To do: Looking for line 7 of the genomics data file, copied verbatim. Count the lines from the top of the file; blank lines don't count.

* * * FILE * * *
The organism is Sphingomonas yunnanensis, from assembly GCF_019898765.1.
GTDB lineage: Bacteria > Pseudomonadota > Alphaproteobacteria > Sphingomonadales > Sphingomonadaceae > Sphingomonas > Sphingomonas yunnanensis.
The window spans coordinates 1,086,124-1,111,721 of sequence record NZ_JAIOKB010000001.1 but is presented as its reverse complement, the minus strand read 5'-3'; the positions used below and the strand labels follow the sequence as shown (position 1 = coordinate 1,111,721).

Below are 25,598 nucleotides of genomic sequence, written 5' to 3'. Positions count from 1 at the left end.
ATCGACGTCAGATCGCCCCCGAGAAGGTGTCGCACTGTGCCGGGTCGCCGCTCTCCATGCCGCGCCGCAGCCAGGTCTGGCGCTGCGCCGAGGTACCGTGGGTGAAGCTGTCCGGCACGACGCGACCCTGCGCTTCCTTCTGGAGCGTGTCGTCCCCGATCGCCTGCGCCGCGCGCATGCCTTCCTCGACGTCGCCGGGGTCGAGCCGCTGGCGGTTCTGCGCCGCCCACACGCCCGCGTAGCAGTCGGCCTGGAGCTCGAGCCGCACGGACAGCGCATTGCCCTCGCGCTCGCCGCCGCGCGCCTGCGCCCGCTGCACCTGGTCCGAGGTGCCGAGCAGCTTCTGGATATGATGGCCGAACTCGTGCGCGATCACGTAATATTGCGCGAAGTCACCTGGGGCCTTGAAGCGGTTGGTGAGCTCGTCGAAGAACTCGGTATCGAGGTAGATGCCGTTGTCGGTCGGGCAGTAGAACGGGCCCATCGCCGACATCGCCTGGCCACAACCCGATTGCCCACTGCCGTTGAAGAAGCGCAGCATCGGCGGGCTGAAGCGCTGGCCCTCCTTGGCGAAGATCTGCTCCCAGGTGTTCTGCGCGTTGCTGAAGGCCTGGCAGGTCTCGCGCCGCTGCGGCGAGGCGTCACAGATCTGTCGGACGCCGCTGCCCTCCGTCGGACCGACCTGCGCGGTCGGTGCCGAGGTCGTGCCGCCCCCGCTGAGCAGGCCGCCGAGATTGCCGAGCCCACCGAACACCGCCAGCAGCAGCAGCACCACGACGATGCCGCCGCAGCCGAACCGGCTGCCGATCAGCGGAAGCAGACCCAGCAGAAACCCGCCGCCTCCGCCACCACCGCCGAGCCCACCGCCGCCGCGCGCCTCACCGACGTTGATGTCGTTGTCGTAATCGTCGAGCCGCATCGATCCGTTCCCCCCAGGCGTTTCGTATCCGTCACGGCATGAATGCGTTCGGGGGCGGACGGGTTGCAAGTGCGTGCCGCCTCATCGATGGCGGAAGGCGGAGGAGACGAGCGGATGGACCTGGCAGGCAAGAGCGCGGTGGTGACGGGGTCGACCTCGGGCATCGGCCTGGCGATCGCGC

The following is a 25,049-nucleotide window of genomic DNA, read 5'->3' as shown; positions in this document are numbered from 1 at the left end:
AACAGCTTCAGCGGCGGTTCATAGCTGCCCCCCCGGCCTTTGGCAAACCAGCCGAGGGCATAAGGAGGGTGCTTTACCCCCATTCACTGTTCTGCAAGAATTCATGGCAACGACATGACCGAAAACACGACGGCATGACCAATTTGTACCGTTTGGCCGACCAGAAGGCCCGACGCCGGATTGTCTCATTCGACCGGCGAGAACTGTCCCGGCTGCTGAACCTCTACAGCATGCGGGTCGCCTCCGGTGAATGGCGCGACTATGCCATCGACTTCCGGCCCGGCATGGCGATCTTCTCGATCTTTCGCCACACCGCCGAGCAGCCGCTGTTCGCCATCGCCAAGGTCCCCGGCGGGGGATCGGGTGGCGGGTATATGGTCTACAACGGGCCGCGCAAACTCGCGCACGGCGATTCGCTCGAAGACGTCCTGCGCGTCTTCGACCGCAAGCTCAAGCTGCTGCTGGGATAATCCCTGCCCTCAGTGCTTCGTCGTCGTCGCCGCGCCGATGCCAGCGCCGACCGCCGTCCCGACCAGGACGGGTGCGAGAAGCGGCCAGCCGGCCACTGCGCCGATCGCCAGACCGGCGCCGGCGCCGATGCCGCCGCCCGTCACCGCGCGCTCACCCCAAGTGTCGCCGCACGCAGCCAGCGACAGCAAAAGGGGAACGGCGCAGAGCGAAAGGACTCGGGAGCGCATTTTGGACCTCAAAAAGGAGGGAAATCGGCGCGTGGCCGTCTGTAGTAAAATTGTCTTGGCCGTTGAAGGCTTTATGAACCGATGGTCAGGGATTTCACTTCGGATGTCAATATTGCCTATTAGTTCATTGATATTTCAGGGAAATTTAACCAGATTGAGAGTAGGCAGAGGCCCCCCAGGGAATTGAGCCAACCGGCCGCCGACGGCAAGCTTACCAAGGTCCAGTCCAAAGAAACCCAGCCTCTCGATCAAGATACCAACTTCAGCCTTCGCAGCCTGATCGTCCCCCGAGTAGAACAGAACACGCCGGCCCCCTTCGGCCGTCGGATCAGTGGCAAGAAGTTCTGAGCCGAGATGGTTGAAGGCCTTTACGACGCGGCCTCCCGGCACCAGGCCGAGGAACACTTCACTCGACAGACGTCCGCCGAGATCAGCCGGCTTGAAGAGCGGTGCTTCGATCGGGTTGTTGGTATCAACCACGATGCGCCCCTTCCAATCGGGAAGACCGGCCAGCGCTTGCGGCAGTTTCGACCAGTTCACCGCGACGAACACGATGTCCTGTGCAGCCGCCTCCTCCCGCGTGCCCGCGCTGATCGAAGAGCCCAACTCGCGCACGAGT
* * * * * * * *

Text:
AACAGCTTCAGCGGCGGTTCATAGCTGCCCCCCCGGCCTTTGGCAAACCAGCCGAGGGCATAAGGAGGGTGCTTTACCCCCATTCACTGTTCTGCAAGAATTCATGGCAACGACATGACCGAAAACACGACGGCATGACCAATTTGTACCGTTTGGCCGACCAGAAGGCCCGACGCCGGATTGTCTCATTCGACCGGCGAGAACTGTCCCGGCTGCTGAACCTCTACAGCATGCGGGTCGCCTCCGGTGAATGGCGCGACTATGCCATCGACTTCCGGCCCGGCATGGCGATCTTCTCGATCTTTCGCCACACCGCCGAGCAGCCGCTGTTCGCCATCGCCAAGGTCCCCGGCGGGGGATCGGGTGGCGGGTATATGGTCTACAACGGGCCGCGCAAACTCGCGCACGGCGATTCGCTCGAAGACGTCCTGCGCGTCTTCGACCGCAAGCTCAAGCTGCTGCTGGGATAATCCCTGCCCTCAGTGCTTCGTCGTCGTCGCCGCGCCGATGCCAGCGCCGACCGCCGTCCCGACCAGGACGGGTGCGAGAAGCGGCCAGCCGGCCACTGCGCCGATCGCCAGACCGGCGCCGGCGCCGATGCCGCCGCCCGTCACCGCGCGCTCACCCCAAGTGTCGCCGCACGCAGCCAGCGACAGCAAAAGGGGAACGGCGCAGAGCGAAAGGACTCGGGAGCGCATTTTGGACCTCAAAAAGGAGGGAAATCGGCGCGTGGCCGTCTGTAGTAAAATTGTCTTGGCCGTTGAAGGCTTTATGAACCGATGGTCAGGGATTTCACTTCGGATGTCAATATTGCCTATTAGTTCATTGATATTTCAGGGAAATTTAACCAGATTGAGAGTAGGCAGAGGCCCCCCAGGGAATTGAGCCAACCGGCCGCCGACGGCAAGCTTACCAAGGTCCAGTCCAAAGAAACCCAGCCTCTCGATCAAGATACCAACTTCAGCCTTCGCAGCCTGATCGTCCCCCGAGTAGAACAGAACACGCCGGCCCCCTTCGGCCGTCGGATCAGTGGCAAGAAGTTCTGAGCCGAGATGGTTGAAGGCCTTTACGACGCGGCCTCCCGGCACCAGGCCGAGGAACACTTCACTCGACAGACGTCCGCCGAGATCAGCCGGCTTGAAGAGCGGTGCTTCGATCGGGTTGTTGGTATCAACCACGATGCGCCCCTTCCAATCGGGAAGACCGGCCAGCGCTTGCGGCAGTTTCGACCAGTTCACCGCGACGAACACGATGTCCTGTGCAGCCGCCTCCTCCCGCGTGCCCGCGCTGATCGAAGAGCCCAACTCGCGCACGAGT